I would hate to see this happen in any of our nuclear reactors. Enough has been written about how the Americans infected the Iranian nuclear program with stealth viruses. Does anyone imagine that the Russians or the French would not have done something on these lines? A friend today could very well be your enemy tomorrow. And it is easy to infiltrate through technology.
So how much confidence are we putting into these friends, and by imagining that nothing is inherently wrong in these systems – either by error or by design? None of the countries are so clueless as to not understand that political situations are extremely fluid.

Tomorrow, France or Russia may decide the India is a threat to their nation or to their national interests. Does anyone think that these countries will continue to have any interest in maintaining these nuclear reactors? Far from maintaining, they would try to sabotage them! Where will India go when it realizes that its former friends are its enemies and it cannot run its reactors without foreign aid? Or conversely, should India continue to be friendly with these countries out of fear of retaliation? That, my friends, is called the “moment of truth.”

Neither France, nor Russia will give anything to India without their pound of flesh. Given more business or upgrade contracts or defence deals, then probably they would. That’s the reality – tied between nuclear energy and defence deals. And it won’t change because India refuses to accept the fact that its civilian nuclear program is isolated from its defence program.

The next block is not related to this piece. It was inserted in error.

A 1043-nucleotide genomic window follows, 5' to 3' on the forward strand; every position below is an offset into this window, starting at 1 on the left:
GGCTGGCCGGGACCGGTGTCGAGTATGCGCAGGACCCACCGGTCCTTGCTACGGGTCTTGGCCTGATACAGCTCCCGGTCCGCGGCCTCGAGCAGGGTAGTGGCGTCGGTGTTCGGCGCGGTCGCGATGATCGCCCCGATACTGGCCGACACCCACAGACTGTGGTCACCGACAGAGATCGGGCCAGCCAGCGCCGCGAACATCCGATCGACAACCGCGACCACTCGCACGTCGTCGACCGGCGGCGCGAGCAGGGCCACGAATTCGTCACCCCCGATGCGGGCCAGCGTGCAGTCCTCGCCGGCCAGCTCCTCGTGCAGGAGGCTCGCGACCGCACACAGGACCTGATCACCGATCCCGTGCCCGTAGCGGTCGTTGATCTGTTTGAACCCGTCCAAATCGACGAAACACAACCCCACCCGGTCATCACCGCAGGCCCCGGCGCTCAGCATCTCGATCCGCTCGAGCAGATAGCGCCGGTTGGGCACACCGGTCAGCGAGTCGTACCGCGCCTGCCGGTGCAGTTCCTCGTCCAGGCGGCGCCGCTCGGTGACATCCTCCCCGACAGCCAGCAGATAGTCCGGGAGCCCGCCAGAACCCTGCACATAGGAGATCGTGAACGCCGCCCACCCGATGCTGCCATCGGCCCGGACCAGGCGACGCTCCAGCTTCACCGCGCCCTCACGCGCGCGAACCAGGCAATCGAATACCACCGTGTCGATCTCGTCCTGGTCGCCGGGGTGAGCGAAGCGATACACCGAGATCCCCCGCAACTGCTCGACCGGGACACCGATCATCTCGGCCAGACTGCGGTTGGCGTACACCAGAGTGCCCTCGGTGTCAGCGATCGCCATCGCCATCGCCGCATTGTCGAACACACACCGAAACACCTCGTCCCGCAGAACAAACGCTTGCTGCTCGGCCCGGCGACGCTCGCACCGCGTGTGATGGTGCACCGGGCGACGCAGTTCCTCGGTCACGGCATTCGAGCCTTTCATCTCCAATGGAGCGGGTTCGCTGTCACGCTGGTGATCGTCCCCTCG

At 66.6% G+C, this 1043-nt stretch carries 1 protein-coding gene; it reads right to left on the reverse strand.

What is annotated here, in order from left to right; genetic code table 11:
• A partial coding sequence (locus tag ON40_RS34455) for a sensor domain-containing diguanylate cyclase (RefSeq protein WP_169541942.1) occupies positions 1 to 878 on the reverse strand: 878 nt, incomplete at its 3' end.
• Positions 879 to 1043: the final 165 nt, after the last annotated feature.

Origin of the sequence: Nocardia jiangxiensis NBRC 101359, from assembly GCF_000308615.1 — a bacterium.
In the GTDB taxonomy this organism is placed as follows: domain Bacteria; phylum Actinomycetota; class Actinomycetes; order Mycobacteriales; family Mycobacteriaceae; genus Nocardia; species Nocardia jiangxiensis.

Yet, India is choosing a dreadfully dangerous path with its civil and nuclear program. It is falling victim to the policies practiced by those countries that have a vested interest in business and military affairs. The Russian nuclear program is falling apart, with its industry unable to sustain goals set up during the Cold War era. France has so much of domestic resistance to nuclear power that the government may find it extremely difficult to prop up Areva – a government baby.

Why not wake up to the newer realities of geopolitics. Do we really need to spend this money on a questionable technology? Business logic makes one evaluate everything in terms of “risk-reward ratio,” whether it is investing in projects or for strategic purposes. We always subconsciously evaluate everything in these terms. Even while driving a car, we always look at the risk-reward ratio!

The risk involved with nuclear energy does not justify the rewards.

With anything nuclear, it is never a question whether an accident can occur. The question is when it will happen.

That’s an undeniable fact and there is no escaping it.

There is absolutely no point in saying that we have the latest technology. Because technology is not a guarantee to safety.